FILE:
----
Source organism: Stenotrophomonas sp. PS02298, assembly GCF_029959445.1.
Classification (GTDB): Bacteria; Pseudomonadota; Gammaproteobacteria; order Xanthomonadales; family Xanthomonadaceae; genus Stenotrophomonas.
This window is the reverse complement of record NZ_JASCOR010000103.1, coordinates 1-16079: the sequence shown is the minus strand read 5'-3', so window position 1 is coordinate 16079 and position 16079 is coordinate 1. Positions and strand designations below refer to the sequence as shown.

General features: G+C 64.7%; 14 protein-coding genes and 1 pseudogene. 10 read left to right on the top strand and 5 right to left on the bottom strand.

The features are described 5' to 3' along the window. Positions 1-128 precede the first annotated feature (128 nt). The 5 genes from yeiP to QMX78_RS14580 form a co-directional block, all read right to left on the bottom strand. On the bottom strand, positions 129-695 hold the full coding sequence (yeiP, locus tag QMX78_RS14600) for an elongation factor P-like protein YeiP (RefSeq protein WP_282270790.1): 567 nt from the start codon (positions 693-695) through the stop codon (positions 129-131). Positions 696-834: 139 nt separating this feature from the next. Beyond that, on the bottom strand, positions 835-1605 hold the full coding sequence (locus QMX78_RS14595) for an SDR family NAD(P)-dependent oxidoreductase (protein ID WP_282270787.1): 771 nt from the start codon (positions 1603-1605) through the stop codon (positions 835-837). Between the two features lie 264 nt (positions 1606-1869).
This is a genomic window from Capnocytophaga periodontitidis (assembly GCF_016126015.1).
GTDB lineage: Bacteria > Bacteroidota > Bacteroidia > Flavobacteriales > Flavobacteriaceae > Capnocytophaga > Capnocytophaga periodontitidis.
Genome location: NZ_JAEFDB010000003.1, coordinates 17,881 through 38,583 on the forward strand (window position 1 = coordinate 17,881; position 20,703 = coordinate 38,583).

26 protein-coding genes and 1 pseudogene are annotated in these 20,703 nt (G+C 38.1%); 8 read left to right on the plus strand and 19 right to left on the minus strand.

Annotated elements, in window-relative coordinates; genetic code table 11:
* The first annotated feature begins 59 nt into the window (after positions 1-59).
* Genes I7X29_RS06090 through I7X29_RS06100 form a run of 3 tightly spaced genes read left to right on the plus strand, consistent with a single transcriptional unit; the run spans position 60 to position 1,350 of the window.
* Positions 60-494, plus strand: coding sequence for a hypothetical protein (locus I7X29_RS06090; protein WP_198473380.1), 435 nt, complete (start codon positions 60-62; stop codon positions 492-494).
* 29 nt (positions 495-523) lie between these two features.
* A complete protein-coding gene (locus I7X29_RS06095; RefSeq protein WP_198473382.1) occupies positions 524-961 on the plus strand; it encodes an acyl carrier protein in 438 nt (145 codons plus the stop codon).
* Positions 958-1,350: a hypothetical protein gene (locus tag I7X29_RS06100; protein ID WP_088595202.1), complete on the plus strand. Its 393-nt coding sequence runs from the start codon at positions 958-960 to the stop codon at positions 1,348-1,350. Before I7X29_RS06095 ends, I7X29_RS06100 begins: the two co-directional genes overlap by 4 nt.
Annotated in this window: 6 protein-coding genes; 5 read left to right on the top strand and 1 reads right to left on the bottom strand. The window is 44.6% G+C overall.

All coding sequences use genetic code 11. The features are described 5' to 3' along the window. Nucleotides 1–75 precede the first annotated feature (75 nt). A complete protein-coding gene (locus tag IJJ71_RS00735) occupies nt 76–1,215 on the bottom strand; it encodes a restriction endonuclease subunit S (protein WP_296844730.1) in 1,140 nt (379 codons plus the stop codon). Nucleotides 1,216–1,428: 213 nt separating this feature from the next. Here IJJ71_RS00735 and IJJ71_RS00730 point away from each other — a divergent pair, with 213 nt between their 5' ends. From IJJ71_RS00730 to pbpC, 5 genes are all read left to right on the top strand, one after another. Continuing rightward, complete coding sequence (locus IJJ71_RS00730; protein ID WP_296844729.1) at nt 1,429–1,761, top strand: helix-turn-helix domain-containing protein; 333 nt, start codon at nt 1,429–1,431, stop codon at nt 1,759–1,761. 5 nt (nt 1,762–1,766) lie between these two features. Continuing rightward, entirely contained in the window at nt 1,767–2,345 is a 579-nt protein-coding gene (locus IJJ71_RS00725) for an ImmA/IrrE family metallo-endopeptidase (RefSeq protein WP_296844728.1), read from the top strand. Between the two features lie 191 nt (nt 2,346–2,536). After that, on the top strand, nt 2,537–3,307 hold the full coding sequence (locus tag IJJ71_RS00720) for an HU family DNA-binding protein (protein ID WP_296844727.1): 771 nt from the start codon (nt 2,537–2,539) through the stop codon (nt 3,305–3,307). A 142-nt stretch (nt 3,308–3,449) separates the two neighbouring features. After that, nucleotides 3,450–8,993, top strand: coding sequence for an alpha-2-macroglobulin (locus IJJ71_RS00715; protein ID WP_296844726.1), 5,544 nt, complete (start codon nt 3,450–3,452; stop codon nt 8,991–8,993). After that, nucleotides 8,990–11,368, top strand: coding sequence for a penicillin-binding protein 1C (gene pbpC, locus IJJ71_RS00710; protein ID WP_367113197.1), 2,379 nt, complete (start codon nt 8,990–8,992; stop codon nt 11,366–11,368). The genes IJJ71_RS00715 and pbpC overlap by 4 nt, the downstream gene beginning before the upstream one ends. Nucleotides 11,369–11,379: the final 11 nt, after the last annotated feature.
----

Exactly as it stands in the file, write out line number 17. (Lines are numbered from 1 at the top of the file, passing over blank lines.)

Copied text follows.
Annotated in this window: 6 protein-coding genes; 5 read left to right on the top strand and 1 reads right to left on the bottom strand. The window is 44.6% G+C overall.